You may be wondering how this can lead to burnout. The truth is if you’re focusing on doing things you’re not good at, it’s not only be a big waste of time it will also suck your mental energy. If you’re not good at web design, don’t do it. Either save the money to have it outsourced or barter with a web designer and offer them your skills in return.
If social networking isn’t your strength, stop trying to be a social butterfly. You can still share useful information and be nice, but you do not have to comment on everyone’s posts to get attention. Just be yourself, share your content along with other great content and leave it at that.
Do figure out what your strengths are and work with those. If you’re good at graphic design or writing, then target people who are looking for those services instead of people looking for complete web design. If you’re good at motivating others, consider a coaching business to help people stay focused and inspired.
Remember – it makes a lot more sense to work to your strengths than spending all your energy working on your weaknesses!
7) Not Specialising
This one can go hand in hand with not using your strengths. If you’re offering a ton of services and having to jump from project to project to get things done, you should consider specialising in only a few things.
Once you’re business is established you can add more services, hire helpers and outsource some of the work. For now, though, stop trying to do so many things at once. Stick to a few things until you’re established in those areas.
8) Too Much Repetition
On the other hand, doing things that are repetitious and tedious can zap your energy and cause burnout too. If there are small tasks that must be done each week, maybe it’s time to hire a VA to get those done.
Using a VA is great for things that only take 15 to 30 minutes, but it will save you a lot of frustration. Most VAs charge by the hour, but they will track how many 10 to 15 mins time blocks they do for you and make sure you get your full hour’s worth of work. You may only need to purchase one hour per month for some things. This makes it very cost effective for you and can keep you from putting off those mundane tasks.
9) Networking the Wrong Way
This one is definitely hard to balance. You need to network and get to know other people in your field, find possible clients and partners, but if you spend too much time in this area, it will eat into your work time. On the other hand, if you spend too much time trying to work and not enough time chatting with other business owners, mentors or people who are trying to start their own business, you can suffer burnout by feeling like you’re all alone in this venture.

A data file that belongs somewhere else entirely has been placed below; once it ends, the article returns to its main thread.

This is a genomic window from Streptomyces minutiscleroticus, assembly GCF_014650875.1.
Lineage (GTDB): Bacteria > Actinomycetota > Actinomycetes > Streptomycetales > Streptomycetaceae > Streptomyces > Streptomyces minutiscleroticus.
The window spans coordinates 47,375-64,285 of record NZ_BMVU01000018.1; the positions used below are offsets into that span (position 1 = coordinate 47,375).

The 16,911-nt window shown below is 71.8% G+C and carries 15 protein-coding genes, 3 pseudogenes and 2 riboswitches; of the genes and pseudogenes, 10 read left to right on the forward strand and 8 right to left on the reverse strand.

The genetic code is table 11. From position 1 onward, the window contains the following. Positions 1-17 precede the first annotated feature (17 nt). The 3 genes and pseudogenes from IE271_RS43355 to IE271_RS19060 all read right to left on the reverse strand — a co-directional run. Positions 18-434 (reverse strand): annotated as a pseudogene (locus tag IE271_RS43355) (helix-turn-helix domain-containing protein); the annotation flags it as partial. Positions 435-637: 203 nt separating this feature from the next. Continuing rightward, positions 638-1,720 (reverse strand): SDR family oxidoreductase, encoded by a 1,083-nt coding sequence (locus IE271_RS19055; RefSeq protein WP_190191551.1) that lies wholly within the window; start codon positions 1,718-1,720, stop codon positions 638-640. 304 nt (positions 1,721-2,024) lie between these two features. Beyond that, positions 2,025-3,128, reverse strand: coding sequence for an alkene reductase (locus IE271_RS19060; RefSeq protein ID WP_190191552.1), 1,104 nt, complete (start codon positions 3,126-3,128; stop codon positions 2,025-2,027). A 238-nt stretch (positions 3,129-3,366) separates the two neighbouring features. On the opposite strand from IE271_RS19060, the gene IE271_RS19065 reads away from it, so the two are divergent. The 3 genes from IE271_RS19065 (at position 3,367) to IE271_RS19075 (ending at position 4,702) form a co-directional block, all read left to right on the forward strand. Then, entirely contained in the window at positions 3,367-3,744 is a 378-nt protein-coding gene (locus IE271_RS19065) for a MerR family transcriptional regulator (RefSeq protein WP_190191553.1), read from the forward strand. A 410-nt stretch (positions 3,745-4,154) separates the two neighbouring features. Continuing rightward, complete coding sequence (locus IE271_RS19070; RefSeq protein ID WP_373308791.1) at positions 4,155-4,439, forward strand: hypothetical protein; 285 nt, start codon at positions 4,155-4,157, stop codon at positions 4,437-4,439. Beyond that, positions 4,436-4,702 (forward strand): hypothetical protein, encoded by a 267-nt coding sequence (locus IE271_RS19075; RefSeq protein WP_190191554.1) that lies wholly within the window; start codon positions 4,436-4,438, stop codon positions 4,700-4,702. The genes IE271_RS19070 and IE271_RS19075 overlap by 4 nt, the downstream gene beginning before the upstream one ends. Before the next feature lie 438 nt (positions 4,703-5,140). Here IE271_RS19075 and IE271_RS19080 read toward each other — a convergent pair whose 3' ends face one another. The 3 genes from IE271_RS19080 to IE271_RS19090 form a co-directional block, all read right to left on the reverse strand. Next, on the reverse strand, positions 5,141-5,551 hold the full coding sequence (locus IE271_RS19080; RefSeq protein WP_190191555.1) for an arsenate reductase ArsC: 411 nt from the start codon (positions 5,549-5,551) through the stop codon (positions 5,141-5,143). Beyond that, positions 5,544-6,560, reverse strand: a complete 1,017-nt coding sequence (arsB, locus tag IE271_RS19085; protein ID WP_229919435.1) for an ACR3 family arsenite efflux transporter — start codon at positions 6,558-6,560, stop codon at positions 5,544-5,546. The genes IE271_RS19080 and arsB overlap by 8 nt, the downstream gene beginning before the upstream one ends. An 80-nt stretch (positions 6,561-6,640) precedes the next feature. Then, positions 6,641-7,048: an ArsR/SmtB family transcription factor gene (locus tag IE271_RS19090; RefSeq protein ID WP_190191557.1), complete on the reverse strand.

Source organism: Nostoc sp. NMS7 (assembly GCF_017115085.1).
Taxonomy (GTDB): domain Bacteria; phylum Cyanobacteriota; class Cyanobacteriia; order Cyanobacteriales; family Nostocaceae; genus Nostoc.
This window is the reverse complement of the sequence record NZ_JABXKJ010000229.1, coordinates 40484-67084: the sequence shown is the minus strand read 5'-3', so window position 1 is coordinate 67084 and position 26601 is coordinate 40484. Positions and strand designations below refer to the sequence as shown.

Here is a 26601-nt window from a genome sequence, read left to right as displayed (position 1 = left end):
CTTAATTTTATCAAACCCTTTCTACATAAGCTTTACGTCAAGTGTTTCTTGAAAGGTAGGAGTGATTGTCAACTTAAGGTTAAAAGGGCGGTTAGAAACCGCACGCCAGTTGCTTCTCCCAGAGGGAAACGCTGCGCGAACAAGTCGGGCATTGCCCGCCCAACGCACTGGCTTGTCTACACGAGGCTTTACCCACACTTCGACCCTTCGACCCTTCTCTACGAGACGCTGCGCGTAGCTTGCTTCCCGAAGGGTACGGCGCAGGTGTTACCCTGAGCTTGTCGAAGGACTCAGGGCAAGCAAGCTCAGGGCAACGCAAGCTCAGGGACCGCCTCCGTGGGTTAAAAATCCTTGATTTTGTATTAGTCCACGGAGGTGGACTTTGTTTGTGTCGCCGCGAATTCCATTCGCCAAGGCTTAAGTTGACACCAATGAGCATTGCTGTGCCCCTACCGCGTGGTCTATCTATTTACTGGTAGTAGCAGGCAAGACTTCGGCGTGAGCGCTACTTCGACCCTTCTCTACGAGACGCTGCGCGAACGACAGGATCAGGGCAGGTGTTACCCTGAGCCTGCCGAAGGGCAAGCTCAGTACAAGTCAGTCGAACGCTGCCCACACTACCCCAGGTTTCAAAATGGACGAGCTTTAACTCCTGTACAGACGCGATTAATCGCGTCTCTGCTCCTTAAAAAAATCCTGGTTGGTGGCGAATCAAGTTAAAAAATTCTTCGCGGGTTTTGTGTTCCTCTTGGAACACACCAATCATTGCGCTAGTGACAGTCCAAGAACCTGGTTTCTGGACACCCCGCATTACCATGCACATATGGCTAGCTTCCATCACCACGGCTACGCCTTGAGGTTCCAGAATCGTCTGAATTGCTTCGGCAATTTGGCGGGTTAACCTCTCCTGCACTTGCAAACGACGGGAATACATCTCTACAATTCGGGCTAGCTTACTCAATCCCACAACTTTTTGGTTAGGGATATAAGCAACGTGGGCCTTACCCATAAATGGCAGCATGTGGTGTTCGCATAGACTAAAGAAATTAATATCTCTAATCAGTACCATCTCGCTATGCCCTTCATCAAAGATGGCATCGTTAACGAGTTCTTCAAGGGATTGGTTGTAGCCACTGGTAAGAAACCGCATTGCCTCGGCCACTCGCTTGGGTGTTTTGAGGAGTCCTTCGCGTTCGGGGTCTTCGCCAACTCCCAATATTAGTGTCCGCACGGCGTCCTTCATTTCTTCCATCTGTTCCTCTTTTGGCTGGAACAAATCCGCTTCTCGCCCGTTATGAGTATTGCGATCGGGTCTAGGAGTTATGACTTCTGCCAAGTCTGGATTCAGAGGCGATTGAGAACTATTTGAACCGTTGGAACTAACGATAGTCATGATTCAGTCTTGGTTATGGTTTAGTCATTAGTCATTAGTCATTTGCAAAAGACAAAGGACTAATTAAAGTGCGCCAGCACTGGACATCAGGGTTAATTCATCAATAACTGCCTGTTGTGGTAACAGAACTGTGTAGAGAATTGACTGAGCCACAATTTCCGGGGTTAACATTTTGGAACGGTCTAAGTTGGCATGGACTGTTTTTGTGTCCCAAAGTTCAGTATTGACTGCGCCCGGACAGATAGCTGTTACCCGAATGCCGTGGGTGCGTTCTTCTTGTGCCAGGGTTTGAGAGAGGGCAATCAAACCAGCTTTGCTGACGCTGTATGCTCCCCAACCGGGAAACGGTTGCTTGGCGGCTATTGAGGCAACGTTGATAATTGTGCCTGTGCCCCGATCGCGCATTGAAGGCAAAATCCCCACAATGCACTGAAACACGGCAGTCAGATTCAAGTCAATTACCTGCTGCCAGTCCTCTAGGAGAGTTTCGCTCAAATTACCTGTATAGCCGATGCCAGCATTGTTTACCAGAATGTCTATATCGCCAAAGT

The opposite of not networking enough is doing it too much. This can lead you to comparing your success to others who are more successful or further along in the game than you are. There’s a fine balance between being inspired by others, taking action to create your own success or simply watching their success until it brings you down. If all you’re doing is watching their success, it can leave you feeling uninspired or thinking you’ll never make it to that level!
Remember, they put in a lot of long hours and hard work to get where they are today. If you take action and do the same, you can have similar results. However, you still need to take breaks from work or it will lead to burnout.
10) Not Planning
This is an area where many newbies fail. It can lead to burnout because if you don’t spend some time making weekly and monthly plans, you will end up wasting time each day trying to figure out what you should be doing. After a while, this leaves you frustrated and making very little progress.
Spend an hour or two at the beginning of each month deciding what you want to accomplish for the month, whether it’s gaining new clients, building your email list, making more sales or doing product creation. Define your monthly goals and then break those down into weekly tasks.
At the end of each workday, see what’s on tomorrow’s schedule so you’ll know what to expect each day. Also, spend some time on Sunday evening looking over your weekly plans so you know what’s ahead for the week and which areas you need to focus on.
There’s a common phrase that states:
Benjamin Franklin said “If you fail to plan, you are planning to fail!”
Don’t be one of those. Start working on your monthly plans – you can do this several months in advance or even make out a yearly plan. Just get busy planning.
Remember, even the best plans are bound to change, and working for yourself does mean you have the flexibility to change them if you want to. Don’t let that stop you from planning in the first place, though. It’ll really help your productivity and reduce feelings of burnout!
Following the tips above will help prevent you from becoming burned out in these keys areas. Business building can be hard work and it can take time. Don’t let yourself get discouraged or feel overwhelmed if things aren’t working as fast as you’d like. Simply take account of where you’re at, where you want to be, and which unimportant tasks you can eliminate to keep you from feeling overwhelmed.
And remember, if you do get burnt out, it’s OK to take some time out to get things back on track. Things will get better if you work on them!